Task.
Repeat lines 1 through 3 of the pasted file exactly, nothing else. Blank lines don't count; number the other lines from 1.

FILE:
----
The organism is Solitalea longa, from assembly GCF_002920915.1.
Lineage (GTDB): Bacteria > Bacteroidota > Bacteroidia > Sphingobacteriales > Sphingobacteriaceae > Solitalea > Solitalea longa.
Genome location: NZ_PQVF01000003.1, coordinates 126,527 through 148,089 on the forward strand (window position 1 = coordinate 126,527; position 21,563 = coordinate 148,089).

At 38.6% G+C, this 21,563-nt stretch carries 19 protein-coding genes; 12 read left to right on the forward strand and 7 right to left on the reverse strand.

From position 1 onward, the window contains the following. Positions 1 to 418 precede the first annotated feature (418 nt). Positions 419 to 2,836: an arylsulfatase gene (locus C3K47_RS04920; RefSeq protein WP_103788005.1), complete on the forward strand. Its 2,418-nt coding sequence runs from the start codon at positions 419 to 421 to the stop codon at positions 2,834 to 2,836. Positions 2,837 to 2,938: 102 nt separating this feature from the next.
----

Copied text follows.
The organism is Solitalea longa, from assembly GCF_002920915.1.
Lineage (GTDB): Bacteria > Bacteroidota > Bacteroidia > Sphingobacteriales > Sphingobacteriaceae > Solitalea > Solitalea longa.
Genome location: NZ_PQVF01000003.1, coordinates 126,527 through 148,089 on the forward strand (window position 1 = coordinate 126,527; position 21,563 = coordinate 148,089).